This report sketches the outlines of our research agenda on the intersections of climate change, agrarian change, and rural livelihoods.
The report marks an important change for us. For more than twenty-five years we have been documenting the changing nature of rural livelihoods and agrarian relations on this continent, and the transformations wrought by politics, by agricultural commercialisation, value chain restructuring, and by the changing nature of tenure regimes. That basic focus is not changing. But over the years it has become evident that a central driver of these changes are the eco-politics of climate change and ecosystem crisis.
This report, produced by Andrew Bennie in consultation with our own researchers, provides an extensive overview of the literature and the debates on climate change and land based livelihoods in Southern Africa. It provides an overview of the politics of climate change, its impacts, and responses in Southern Africa, and highlights the central issues that will shape our organisational agenda for mainstreaming climate change work within our research.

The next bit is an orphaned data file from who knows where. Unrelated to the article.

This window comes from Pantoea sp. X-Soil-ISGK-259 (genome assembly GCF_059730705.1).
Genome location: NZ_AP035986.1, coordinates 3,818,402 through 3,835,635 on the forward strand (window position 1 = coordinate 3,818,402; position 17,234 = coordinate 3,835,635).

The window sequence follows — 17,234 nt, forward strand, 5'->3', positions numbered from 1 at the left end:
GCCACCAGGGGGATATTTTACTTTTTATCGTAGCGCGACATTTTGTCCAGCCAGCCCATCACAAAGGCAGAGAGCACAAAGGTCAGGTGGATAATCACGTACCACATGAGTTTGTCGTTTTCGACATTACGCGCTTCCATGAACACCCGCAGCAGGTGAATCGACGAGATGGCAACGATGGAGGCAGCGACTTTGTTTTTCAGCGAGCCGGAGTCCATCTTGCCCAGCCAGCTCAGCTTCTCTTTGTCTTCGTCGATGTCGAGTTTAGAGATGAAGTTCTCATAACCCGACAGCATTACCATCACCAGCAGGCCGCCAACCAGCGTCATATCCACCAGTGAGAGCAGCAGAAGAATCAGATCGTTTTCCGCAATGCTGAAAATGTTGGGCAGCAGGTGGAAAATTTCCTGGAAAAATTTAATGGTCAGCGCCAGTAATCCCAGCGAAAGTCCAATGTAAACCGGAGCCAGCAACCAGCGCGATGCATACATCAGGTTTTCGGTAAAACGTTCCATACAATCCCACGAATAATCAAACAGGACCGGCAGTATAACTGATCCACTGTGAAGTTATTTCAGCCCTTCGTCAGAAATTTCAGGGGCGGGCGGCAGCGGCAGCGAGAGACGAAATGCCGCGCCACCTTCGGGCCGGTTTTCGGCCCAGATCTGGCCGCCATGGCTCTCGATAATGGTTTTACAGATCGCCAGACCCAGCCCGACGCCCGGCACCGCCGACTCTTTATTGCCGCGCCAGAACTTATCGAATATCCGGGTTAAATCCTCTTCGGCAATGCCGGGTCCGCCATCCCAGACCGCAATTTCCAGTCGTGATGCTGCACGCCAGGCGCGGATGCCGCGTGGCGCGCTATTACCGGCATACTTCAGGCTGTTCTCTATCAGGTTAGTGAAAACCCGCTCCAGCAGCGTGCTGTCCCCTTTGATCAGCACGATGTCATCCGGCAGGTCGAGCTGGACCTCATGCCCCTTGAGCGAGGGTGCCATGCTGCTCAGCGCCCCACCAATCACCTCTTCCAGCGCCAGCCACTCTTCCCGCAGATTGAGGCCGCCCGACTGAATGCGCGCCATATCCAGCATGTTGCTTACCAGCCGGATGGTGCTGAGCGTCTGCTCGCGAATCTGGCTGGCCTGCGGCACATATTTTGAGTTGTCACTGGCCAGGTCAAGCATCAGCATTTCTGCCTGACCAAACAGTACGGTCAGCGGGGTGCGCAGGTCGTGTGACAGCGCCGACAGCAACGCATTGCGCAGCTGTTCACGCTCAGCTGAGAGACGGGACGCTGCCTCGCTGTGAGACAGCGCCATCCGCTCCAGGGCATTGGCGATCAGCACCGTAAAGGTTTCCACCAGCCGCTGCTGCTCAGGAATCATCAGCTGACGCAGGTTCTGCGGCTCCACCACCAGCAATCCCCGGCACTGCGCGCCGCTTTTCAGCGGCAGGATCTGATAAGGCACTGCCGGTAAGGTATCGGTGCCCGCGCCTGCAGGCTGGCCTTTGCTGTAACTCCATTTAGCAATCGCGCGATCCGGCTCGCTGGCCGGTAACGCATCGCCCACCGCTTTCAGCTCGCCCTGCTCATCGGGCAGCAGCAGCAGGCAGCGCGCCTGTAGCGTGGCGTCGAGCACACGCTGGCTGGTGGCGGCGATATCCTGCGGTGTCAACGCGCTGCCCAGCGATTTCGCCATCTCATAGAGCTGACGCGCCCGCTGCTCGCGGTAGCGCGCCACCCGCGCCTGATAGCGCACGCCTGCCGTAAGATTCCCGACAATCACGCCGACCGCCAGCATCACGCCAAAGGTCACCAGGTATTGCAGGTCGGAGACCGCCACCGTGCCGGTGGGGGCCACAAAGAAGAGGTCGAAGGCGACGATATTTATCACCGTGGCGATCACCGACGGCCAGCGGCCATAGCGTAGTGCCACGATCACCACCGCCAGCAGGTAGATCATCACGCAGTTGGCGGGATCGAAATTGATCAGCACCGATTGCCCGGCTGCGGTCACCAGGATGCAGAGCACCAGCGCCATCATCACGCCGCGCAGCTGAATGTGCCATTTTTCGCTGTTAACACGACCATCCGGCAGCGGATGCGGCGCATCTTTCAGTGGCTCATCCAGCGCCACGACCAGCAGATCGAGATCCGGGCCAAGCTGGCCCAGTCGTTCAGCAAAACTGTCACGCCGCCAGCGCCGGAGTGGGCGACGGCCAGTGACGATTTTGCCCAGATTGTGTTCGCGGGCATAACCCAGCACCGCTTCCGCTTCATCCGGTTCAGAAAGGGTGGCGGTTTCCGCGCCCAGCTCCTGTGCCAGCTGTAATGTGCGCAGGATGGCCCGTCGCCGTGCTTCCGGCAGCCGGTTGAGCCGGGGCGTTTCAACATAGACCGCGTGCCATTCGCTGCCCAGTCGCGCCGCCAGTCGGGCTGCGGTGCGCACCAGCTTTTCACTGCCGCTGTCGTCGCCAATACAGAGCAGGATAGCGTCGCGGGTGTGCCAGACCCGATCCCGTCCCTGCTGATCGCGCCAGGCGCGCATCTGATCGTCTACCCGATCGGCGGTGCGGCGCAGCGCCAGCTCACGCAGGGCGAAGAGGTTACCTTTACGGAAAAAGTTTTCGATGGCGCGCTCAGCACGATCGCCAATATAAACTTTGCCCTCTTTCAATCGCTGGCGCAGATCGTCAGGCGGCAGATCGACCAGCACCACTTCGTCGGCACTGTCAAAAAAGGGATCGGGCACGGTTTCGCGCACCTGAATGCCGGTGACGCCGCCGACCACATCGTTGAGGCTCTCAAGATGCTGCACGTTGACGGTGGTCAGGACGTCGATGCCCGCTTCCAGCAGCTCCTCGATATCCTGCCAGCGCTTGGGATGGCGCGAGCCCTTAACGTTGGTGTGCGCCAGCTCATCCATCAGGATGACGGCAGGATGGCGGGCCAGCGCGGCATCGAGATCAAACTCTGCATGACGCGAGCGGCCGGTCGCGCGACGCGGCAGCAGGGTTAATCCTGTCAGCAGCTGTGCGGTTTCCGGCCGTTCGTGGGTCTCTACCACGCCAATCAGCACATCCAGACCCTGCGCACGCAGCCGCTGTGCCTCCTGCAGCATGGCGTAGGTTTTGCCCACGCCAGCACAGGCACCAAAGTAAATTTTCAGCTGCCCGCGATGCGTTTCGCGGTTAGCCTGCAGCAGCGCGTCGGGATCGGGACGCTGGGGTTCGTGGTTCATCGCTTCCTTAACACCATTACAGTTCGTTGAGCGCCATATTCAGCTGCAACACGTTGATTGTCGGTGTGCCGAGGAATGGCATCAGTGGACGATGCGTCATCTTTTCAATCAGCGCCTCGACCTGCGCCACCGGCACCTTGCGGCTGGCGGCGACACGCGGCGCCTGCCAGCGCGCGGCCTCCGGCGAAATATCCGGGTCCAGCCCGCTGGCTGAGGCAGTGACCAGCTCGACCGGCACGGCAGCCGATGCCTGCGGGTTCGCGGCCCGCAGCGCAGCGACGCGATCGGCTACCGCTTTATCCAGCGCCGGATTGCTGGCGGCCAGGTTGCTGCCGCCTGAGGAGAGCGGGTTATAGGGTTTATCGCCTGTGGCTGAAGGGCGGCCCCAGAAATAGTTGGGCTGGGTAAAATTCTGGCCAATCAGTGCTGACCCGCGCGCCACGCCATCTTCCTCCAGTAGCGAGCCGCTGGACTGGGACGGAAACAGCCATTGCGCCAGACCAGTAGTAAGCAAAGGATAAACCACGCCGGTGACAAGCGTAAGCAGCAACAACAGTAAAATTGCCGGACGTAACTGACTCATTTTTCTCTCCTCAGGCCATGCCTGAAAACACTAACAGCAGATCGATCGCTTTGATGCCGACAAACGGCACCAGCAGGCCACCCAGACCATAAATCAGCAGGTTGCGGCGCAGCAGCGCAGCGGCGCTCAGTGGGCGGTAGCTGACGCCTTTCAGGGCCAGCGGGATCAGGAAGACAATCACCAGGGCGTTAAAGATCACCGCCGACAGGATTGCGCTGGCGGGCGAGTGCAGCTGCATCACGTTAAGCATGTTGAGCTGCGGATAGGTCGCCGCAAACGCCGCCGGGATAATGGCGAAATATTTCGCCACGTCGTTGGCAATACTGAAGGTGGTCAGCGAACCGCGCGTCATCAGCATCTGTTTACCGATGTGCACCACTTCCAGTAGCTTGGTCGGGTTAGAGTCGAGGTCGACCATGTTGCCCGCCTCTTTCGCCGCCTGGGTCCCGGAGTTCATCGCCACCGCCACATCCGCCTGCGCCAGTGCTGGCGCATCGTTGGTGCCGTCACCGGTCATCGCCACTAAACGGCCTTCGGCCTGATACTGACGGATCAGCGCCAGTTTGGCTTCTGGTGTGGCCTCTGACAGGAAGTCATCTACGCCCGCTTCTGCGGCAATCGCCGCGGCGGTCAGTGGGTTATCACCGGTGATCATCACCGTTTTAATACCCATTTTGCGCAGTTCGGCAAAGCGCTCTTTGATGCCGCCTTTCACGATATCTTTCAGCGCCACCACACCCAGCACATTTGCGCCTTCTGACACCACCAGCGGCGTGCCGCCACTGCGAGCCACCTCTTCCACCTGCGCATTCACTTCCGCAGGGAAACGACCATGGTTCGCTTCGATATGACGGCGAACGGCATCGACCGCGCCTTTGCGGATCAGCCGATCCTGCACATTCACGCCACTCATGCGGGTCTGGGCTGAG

- It shows that while Southern Africa is a climate change hotspot, it is a blind spot for responses. Many Southern African states have low technical, institutional, and financial capacities to respond, and specifically to support adaptation. This is in no small part as a result of historical global inequalities, including the structural adjustment policies of the 1980s and 1990s.
- The global discourse on climate change, especially for Africa, is currently shaped by the predominance of corporate power, Western donors and NGOs. These narratives have been hotly contested from the Global South, and by heterodox experts and activists in the West.
- Institutionally-organised responses to climate change in Southern Africa are shaped by the ideological contention between these competing narratives. But actual outcomes are produced by the responses and dynamics that unfold within existing societies and ecologies. What the plans and proposals of policymakers and development agencies actually mean in practice for situated rural livelihoods is powerfully shaped by the complex interactions of existing histories and processes.
These realities suggest a clear agenda for our research going forward. Above all, we argue that policy making and climate response needs to be guided not only by natural sciences, but also by insights from qualitative social science about the real politics of adaptive change on the ground.